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23 Dec

News and Analyses, A Foreign Perspective

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The president-elect’s Twitter comments came the same day that Vladimir Putin said Russia needs to ‘strengthen the military potential of strategic nuclear forces’

In May, Donald Trump suggested he could support South Korea, Japan and Saudi Arabia arming themselves with nuclear weapons for their own defence.

In May, Donald Trump suggested he could support South Korea, Japan and Saudi Arabia arming themselves with nuclear weapons for their own defence. Photograph: Jim Watson/AFP/Getty Images

US President-elect Donald Trump called on Thursday for a strengthening of America’s nuclear weapons programme, throwing into doubt longstanding efforts to reduce its arsenal.

On Thursday, Trump tweeted: “The United States must greatly strengthen and expand its nuclear capability until such time as the world comes to its senses regarding nukes.”

It was unclear what prompted the comment on a medium that favours brevity over context. But it came on the same day that also President Vladimir Putin addressed Russia’s nuclear capacity.

“We need to strengthen the military potential of strategic nuclear forces, especially with missile complexes that can reliably penetrate any existing and prospective missile defence systems,” Putin said.

Trump spokesman Jason Miller later issued a statement to NBC News, which did not add much clarity.

Miller referred “to the threat of nuclear proliferation and the critical need to prevent it, particularly to and among terrorist organizations and unstable and rogue regimes”.

Trump, Miller said, “has also emphasized the need to improve and modernize our deterrent capability as a vital way to pursue peace through strength”. Asked if this meant Trump was not in fact calling for more nuclear weapons, NBC reported, Miller did not respond.

There are more than 15,000 nuclear weapons in the world, over 90% of which are in the US and Russia. Since the end of the cold war, the old rivals have worked to curtail production and then cut their nuclear stockpiles.

But relations have deteriorated significantly in recent years, while Trump’s freewheeling election campaign has shaken up many former certainties. In May, he suggested he could support South Korea, Japan and Saudi Arabia arming themselves with nuclear weapons for their own defence. “It’s going to happen anyway,” he told CNN. “It’s only a question of time.”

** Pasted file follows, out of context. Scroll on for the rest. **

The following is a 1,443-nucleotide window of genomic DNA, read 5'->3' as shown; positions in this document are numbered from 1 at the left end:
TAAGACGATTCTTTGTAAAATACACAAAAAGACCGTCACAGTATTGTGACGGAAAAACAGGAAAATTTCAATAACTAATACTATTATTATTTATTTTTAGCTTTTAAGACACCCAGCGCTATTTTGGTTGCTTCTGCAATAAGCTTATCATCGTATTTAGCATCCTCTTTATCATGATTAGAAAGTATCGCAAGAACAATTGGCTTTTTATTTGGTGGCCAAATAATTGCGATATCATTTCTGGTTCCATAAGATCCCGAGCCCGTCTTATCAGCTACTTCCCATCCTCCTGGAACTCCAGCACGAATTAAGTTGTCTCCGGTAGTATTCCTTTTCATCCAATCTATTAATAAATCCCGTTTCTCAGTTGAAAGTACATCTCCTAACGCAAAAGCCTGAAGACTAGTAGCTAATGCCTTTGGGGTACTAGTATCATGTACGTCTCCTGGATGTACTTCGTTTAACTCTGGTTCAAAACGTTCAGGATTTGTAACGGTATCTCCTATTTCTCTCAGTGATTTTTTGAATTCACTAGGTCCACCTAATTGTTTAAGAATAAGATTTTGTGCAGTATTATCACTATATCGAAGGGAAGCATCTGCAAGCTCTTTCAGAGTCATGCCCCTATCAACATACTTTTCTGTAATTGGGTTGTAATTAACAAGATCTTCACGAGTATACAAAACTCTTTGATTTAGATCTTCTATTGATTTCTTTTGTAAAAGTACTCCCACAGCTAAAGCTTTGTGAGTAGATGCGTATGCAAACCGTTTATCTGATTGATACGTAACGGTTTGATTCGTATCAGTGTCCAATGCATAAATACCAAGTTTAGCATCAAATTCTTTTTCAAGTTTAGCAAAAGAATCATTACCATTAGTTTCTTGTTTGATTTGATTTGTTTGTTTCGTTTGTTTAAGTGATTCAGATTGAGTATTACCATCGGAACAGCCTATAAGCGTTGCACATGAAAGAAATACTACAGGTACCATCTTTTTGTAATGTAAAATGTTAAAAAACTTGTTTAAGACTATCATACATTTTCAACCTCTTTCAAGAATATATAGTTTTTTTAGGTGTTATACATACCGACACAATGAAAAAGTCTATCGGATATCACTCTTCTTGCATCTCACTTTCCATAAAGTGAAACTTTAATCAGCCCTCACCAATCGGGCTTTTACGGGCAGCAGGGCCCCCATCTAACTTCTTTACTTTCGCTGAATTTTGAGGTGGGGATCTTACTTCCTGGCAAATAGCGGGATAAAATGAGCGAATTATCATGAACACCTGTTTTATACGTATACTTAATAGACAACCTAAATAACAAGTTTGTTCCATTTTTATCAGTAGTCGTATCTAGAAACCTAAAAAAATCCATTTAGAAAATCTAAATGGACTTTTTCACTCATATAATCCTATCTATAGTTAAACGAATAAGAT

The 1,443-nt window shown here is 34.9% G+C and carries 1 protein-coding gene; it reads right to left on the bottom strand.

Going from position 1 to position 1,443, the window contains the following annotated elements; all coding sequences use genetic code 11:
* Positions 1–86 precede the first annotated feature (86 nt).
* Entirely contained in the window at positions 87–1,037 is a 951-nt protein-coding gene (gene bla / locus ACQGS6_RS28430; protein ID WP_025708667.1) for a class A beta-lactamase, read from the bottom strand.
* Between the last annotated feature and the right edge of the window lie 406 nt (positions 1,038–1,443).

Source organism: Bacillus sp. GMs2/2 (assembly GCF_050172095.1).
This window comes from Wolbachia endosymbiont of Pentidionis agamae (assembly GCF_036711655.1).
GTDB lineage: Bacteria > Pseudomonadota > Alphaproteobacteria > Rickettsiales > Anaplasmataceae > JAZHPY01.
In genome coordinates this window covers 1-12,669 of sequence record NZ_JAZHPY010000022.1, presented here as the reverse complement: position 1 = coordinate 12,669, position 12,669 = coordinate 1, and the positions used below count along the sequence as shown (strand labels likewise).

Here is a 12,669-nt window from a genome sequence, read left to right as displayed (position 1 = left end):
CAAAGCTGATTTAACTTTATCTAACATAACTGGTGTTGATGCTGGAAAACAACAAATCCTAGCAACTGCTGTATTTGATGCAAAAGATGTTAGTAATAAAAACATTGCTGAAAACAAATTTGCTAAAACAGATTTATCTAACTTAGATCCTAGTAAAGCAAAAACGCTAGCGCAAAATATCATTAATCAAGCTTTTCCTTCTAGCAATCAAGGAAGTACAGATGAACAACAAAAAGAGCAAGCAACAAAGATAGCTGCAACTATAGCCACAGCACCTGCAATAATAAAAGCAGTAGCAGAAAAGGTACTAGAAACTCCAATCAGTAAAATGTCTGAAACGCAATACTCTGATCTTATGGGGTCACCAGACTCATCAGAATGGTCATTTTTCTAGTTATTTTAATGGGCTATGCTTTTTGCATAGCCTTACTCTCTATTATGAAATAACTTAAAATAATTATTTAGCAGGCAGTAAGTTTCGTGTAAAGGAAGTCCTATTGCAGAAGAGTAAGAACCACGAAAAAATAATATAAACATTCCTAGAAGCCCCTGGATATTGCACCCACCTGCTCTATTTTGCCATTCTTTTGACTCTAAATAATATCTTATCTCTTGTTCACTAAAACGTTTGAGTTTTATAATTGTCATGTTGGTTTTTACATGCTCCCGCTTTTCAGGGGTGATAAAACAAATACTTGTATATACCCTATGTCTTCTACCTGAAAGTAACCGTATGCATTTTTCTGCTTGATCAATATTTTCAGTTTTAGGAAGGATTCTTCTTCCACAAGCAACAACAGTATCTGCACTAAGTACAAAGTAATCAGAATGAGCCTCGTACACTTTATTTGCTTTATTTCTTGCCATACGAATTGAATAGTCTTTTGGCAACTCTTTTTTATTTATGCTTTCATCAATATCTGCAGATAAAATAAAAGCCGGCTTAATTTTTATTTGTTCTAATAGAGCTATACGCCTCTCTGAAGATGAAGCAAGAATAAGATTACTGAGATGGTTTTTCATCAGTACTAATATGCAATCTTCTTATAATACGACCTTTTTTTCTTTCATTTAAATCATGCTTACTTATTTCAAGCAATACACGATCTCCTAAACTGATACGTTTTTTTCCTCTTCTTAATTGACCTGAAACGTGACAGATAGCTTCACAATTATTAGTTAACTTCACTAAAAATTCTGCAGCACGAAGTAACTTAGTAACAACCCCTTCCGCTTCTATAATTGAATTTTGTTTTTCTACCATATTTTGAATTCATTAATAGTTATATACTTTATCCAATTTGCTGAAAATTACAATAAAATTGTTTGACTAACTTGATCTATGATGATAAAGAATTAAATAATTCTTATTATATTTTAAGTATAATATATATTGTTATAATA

In a Republican primary debate, Trump seemed stumped by a straightforward question about the nuclear triad. And in a presidential debate, he appeared to contradict himself over the policy of first use, eventually saying: “I can’t take anything off the table.”

During the campaign, Hillary Clinton hammered him as too erratic and volatile, saying more than once: “A man you can bait with a tweet is not a man we can trust with nuclear weapons.” Ten former nuclear missile launch operators also wrote that Trump lacks the temperament and diplomatic skill to avoid nuclear war.

On Thursday the state department declined to comment on

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Department of Homeland Security will tear down Nseers, in an attempt to place a roadblock in front of Donald Trump’s declared intention to ban Muslims

Thousands of Muslim Americans and activists march against Nseers in Washington on 12 December 2016.

Thousands of Muslim Americans and activists march against Nseers in Washington on 12 December 2016. Photograph: ZUMA Wire/REX/Shutterstock

The Obama administration is dismantling a discriminatory surveillance system that was used after 9/11 to keep tabs on Arabs and Muslims across the US, in a move that will make it more difficult for president-elect Donald Trump to achieve his goal of introducing a Muslim registry.

Thursday’s announcement by the Department of Homeland Security that it is tearing down the remnants of the National Security Entry-Exit Registration System (Nseers) marks the most audacious attempt yet by Barack Obama to place roadblocks in the way of his successor’s declared intentions. A key element of Trump’s bid for the White House was his threat to prevent non-citizen Muslims from entering the US and to keep them under surveillance once inside the country.